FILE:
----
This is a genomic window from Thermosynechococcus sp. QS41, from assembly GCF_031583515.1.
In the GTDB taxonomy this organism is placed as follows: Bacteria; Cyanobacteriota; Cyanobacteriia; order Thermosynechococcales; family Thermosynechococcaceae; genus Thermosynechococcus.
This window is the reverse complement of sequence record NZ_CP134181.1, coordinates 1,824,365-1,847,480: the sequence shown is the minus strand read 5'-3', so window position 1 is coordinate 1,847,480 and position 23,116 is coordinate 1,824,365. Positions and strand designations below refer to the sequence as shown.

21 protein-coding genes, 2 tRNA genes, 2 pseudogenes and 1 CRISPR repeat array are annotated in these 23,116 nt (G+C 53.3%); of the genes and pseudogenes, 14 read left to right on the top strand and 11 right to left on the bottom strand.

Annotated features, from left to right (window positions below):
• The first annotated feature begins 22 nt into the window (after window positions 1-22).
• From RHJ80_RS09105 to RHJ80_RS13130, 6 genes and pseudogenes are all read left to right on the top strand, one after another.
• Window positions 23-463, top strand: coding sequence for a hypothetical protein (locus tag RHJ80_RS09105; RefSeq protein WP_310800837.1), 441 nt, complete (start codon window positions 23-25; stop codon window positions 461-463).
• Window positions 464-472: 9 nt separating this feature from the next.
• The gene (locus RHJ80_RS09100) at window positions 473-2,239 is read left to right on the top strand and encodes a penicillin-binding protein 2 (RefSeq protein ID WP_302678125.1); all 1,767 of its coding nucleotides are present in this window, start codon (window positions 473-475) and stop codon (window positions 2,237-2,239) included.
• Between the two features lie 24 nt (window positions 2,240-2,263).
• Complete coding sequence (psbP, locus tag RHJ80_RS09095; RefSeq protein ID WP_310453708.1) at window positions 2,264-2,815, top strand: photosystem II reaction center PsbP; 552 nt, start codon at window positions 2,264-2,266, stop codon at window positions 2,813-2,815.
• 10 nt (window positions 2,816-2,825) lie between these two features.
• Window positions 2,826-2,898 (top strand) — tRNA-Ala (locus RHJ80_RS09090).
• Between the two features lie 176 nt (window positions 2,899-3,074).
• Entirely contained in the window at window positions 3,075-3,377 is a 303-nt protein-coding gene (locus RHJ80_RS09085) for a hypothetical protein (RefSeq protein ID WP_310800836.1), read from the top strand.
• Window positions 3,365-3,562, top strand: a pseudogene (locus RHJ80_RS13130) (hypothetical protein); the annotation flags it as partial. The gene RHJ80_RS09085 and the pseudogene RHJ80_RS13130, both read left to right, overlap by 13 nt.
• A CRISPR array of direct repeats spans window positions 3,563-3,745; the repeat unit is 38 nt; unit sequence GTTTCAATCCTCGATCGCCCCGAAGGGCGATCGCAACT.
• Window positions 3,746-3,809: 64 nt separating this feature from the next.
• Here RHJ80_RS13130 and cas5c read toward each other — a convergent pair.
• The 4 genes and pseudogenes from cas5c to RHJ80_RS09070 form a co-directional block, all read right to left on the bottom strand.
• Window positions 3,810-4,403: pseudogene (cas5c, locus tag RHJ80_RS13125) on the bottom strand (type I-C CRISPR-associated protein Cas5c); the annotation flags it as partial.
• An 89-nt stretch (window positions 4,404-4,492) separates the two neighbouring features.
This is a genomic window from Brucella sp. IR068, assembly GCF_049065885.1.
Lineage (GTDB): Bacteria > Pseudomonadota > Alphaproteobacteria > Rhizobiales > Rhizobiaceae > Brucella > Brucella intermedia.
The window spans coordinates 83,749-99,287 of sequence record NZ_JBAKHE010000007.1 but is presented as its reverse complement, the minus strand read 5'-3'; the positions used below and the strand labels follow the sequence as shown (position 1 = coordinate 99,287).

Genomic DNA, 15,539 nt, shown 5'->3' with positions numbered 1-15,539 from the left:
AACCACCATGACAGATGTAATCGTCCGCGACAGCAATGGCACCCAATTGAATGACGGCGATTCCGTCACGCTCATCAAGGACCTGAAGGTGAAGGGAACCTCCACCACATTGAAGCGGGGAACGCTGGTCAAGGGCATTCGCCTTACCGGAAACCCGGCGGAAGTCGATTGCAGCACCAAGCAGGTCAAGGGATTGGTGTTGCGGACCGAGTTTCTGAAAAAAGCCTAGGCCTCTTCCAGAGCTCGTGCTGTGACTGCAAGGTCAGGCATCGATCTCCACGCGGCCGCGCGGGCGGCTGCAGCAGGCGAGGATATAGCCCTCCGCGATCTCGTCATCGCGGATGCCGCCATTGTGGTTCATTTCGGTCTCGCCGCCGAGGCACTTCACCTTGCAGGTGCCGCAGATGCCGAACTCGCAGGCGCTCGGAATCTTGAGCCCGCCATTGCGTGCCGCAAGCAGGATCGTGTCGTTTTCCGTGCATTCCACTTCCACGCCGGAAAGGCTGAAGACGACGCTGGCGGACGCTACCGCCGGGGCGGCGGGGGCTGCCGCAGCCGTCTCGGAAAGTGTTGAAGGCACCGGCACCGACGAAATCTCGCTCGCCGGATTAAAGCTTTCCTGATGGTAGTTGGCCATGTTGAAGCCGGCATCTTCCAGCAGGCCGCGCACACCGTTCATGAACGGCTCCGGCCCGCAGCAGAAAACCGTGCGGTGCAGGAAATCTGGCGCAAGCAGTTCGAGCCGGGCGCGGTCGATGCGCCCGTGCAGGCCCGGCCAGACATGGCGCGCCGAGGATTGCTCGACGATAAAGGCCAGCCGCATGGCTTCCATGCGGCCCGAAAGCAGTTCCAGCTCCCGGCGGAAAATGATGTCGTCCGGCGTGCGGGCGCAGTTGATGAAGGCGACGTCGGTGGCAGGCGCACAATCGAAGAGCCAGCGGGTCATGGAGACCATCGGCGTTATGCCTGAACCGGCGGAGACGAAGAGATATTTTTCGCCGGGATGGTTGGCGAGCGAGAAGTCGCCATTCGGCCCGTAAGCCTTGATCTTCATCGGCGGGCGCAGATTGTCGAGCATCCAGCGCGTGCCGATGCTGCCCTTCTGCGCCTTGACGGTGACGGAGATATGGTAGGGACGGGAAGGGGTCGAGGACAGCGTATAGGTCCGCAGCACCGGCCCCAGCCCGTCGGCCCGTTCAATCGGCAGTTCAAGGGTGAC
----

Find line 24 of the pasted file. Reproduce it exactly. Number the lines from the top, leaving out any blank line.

This is a genomic window from Brucella sp. IR068, assembly GCF_049065885.1.